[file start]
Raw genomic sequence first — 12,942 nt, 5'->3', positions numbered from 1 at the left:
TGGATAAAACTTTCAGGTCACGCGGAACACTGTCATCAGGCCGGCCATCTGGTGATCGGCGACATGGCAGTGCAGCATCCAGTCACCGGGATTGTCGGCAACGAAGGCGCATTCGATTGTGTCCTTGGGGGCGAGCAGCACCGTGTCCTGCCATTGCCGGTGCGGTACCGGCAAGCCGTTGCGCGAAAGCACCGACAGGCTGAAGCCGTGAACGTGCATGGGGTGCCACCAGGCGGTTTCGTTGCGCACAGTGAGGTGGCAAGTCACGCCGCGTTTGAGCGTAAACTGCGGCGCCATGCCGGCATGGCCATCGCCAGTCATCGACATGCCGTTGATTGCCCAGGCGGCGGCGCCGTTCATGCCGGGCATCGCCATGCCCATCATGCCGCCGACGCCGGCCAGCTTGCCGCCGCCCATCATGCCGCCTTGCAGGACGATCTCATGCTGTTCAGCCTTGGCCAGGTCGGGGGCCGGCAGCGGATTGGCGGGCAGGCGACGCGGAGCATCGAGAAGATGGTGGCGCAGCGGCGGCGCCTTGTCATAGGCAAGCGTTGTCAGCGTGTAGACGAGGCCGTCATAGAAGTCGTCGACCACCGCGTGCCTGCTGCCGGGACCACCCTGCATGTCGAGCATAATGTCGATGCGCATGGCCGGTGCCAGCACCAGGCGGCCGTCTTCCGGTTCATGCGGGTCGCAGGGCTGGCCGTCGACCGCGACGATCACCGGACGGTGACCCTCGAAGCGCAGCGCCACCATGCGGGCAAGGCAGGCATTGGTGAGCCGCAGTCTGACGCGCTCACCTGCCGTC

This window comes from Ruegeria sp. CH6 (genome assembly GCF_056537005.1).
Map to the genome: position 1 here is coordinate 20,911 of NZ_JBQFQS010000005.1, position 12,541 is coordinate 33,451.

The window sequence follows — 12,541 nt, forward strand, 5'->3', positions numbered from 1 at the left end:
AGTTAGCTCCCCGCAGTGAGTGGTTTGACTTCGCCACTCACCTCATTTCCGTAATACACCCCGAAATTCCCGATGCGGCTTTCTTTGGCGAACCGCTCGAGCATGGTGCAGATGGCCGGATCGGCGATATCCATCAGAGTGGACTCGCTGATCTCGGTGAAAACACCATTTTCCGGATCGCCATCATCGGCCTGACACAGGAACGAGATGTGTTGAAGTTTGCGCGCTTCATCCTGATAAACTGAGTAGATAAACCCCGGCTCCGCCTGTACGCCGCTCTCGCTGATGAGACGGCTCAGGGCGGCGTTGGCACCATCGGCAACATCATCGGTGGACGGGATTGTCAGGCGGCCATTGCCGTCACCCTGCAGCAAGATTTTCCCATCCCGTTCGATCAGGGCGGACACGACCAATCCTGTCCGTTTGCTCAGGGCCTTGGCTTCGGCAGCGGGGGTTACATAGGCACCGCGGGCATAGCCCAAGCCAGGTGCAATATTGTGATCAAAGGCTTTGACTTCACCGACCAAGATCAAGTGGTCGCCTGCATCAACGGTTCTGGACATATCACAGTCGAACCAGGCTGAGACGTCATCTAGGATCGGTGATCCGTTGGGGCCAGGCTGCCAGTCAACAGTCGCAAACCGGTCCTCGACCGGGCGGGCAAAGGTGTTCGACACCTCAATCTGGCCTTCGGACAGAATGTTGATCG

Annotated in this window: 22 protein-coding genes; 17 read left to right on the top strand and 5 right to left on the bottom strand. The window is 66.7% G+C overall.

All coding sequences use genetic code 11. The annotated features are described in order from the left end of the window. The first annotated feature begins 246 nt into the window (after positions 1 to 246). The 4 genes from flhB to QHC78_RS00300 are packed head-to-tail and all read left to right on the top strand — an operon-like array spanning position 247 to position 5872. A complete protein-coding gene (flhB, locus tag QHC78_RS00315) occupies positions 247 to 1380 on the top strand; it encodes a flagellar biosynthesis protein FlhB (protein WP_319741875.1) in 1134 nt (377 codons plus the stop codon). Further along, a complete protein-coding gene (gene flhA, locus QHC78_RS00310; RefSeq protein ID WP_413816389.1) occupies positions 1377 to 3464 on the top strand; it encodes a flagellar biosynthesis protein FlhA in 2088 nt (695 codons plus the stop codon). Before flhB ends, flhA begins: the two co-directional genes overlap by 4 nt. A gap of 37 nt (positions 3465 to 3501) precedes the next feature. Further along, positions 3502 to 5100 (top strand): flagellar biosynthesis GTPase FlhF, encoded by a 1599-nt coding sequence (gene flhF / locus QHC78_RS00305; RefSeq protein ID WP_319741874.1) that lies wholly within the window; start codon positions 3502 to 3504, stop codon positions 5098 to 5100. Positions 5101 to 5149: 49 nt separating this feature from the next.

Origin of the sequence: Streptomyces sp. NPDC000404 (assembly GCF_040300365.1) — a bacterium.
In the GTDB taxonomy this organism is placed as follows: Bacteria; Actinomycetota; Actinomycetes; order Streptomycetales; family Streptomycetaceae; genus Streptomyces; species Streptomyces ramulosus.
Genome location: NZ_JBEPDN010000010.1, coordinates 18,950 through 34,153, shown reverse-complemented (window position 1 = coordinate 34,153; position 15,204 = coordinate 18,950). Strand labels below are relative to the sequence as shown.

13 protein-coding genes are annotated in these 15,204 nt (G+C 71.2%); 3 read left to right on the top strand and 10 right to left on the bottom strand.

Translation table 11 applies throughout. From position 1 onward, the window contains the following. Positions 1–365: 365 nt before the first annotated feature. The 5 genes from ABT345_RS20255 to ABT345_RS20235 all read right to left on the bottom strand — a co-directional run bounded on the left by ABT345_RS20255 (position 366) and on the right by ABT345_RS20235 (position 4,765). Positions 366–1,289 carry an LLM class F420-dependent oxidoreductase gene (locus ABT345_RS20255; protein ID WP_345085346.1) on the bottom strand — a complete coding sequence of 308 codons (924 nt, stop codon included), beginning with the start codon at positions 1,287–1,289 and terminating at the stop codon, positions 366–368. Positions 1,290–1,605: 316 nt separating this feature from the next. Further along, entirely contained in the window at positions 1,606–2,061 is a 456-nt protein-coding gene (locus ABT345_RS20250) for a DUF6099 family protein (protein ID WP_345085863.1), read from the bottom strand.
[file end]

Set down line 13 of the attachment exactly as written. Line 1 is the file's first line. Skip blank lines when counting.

Translation table 11 applies throughout. From position 1 onward, the window contains the following. Positions 1–365: 365 nt before the first annotated feature. The 5 genes from ABT345_RS20255 to ABT345_RS20235 all read right to left on the bottom strand — a co-directional run bounded on the left by ABT345_RS20255 (position 366) and on the right by ABT345_RS20235 (position 4,765). Positions 366–1,289 carry an LLM class F420-dependent oxidoreductase gene (locus ABT345_RS20255; protein ID WP_345085346.1) on the bottom strand — a complete coding sequence of 308 codons (924 nt, stop codon included), beginning with the start codon at positions 1,287–1,289 and terminating at the stop codon, positions 366–368. Positions 1,290–1,605: 316 nt separating this feature from the next. Further along, entirely contained in the window at positions 1,606–2,061 is a 456-nt protein-coding gene (locus ABT345_RS20250) for a DUF6099 family protein (protein ID WP_345085863.1), read from the bottom strand.